When discussing the Vietnam War, Radicals highlights the influence of the American New Left group Students for a Democratic Society (SDS) on campus radicalism in Australia. In Queensland, where repressive laws existed to prevent street marches, the campaign against the Vietnam War first had to fight for the right to protest. “People who were radicalised at Queensland University were more radicalised about the right to march than about Vietnam,” Brian says, which is comparable to the effect the brutal suppression of education protests had on students at USyd last year.
One tactic that Nadia writes about which I had not expected, is that of student leaders at USyd “blooding newcomers,” particularly young women, by pushing them into their first arrest in order to provoke further radicalisation. In her chapter, Nadia recounts going to the Forest Lodge Hotel (it’s amusing to find similarities in student life from over 50 years ago) and buying half a kilo of tomatoes with her drinking companions to throw at the Great Hall, where the Sydney University Regiment was present for a ceremony. I was surprised to learn that Nadia later went on to write childhood favourite, My Place, which was turned into an ABC3 television series many of us will have fond memories of.
Fitting for a book about the Sixties, Radicals is about political anger and the fervent quest for a better world, but it is also about having “fun along the way.” In her interview with Geoffrey Robertson, Meredith recalls an escapade where they stole the Rawson cup, a hundred-year-old sporting prize, from its glass case in St. Paul’s College, and reminds Geoffrey that he contemplated throwing it in the Parramatta River. She reflects that it was more than just a “student prank,” motivated by a more serious anti-college sentiment, and informs Geoffrey that the colleges are “still appalling” today.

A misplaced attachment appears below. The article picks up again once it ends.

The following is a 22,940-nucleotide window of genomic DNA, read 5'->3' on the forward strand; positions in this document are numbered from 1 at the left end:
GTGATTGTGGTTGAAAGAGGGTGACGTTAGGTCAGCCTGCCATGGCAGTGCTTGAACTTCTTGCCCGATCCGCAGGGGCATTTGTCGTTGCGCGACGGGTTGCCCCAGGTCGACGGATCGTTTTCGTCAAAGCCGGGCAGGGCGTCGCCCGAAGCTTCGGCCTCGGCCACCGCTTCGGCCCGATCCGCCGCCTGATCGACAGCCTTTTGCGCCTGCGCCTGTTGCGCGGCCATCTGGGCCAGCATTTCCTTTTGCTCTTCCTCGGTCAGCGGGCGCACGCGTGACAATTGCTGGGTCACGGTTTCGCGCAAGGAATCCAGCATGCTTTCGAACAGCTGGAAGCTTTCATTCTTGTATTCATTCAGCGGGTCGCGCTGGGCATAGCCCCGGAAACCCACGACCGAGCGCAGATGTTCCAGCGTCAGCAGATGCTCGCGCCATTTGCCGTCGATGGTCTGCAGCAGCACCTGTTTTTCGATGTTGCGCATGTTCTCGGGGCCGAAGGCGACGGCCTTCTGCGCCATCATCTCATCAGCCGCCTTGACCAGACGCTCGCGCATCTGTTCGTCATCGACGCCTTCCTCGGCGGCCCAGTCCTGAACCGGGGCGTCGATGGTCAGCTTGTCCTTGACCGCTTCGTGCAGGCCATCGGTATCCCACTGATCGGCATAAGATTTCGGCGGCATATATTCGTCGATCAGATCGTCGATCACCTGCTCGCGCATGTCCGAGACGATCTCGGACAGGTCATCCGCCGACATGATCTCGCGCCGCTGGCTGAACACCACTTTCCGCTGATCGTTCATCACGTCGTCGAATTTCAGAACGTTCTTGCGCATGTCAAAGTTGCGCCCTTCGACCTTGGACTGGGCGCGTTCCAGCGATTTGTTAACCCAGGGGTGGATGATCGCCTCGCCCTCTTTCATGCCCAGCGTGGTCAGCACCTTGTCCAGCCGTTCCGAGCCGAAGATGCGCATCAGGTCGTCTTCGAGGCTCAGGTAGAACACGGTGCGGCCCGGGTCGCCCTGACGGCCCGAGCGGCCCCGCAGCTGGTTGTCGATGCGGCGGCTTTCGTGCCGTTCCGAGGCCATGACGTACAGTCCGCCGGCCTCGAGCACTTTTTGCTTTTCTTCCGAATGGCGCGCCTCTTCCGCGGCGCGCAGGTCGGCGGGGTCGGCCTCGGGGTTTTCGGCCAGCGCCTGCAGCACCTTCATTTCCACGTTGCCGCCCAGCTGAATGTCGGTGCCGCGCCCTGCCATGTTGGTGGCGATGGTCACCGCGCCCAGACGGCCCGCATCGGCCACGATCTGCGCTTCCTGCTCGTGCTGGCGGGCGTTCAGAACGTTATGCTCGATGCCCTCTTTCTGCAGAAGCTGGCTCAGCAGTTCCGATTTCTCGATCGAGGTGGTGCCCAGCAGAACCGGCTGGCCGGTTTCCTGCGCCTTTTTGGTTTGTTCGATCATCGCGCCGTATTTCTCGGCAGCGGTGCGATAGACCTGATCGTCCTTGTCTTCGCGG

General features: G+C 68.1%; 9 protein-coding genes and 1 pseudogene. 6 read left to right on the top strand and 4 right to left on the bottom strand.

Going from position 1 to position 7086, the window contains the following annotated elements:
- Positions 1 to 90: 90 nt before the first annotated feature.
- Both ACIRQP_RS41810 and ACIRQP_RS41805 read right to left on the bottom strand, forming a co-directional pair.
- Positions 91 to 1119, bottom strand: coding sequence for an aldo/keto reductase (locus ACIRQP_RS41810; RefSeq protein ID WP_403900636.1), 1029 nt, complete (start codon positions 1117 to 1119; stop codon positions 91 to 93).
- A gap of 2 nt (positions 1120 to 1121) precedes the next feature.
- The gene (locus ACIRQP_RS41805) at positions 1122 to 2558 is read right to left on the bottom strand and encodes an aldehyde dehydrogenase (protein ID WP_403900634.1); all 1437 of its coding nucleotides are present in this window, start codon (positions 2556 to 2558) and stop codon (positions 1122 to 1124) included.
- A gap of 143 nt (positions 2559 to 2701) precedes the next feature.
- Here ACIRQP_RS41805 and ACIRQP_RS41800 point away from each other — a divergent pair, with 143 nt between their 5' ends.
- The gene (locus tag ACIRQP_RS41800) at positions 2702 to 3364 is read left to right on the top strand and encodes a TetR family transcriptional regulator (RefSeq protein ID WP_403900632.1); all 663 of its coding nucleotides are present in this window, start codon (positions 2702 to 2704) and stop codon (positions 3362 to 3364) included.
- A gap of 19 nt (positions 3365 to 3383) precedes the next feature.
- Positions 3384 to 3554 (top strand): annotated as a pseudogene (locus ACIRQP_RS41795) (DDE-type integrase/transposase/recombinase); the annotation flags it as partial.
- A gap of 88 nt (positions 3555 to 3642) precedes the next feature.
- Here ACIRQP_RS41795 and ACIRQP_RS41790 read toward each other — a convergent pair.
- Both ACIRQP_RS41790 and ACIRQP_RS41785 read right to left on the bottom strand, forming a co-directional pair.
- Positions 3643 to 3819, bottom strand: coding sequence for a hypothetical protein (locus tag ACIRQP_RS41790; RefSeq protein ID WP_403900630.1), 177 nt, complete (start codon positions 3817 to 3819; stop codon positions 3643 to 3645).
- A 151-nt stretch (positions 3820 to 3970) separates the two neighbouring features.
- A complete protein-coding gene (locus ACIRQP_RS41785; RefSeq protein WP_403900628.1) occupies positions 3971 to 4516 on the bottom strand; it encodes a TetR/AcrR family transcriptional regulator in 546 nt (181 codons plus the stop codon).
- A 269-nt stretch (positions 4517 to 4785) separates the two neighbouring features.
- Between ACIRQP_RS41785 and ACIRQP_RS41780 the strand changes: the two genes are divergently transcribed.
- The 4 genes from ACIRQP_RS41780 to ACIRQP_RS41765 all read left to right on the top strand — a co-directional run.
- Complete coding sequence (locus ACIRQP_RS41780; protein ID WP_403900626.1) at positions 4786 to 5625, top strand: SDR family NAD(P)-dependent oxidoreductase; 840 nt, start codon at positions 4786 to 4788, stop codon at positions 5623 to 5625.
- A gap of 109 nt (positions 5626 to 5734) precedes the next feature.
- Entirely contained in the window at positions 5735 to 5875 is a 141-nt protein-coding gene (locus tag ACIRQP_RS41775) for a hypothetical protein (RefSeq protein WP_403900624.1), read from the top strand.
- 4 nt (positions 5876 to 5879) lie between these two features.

Radicals profiles not only activists, but the artists and eccentrics who embodied the counter-cultural zeitgeist of the Sixties. The chapter on Bronwyn Penrith, who was involved in the Redfern Black Power movement, provides an oft-forgotten angle on how activists used the arts to give voice to political struggle through street theatre, where Aboriginal performers gave absurd impersonations of the police. The chapter on Bronwyn is an important counterpoint to accounts of the Women’s Liberation movement in Radicals, as it highlights how Aboriginal women developed a distinct type of feminism, frequently struggling alongside, rather than against, Aboriginal men.
In artist Vivienne Binns’ chapter, she reflects on how she was influenced by the concept of Free Love and the sexual revolution to disobey the male art establishment and create provocative, psychedelic images of sexuality. Speaking on her process in a way that embodies the spirit of the times, Vivienne says “I cracked through and came to this other place — the basic, intuitive sort of place, where you didn’t have the strictures of overlaying rules — there was something else that was going on. And that was really revelatory.”
Many of the figures in Radicals had their moments of revelation as they rebelled against repressive familial authority in the Menzies era; some were radicalised by taking hallucinogenic drugs, and others through their involvement in newspapers such as Honi Soit and On Dit.
By and large, it was the experience of growing up in the Sixties, at the crux of mass political and cultural change, that shaped the characters in this inspiring epic. There is much readers today can learn from this wonderful book.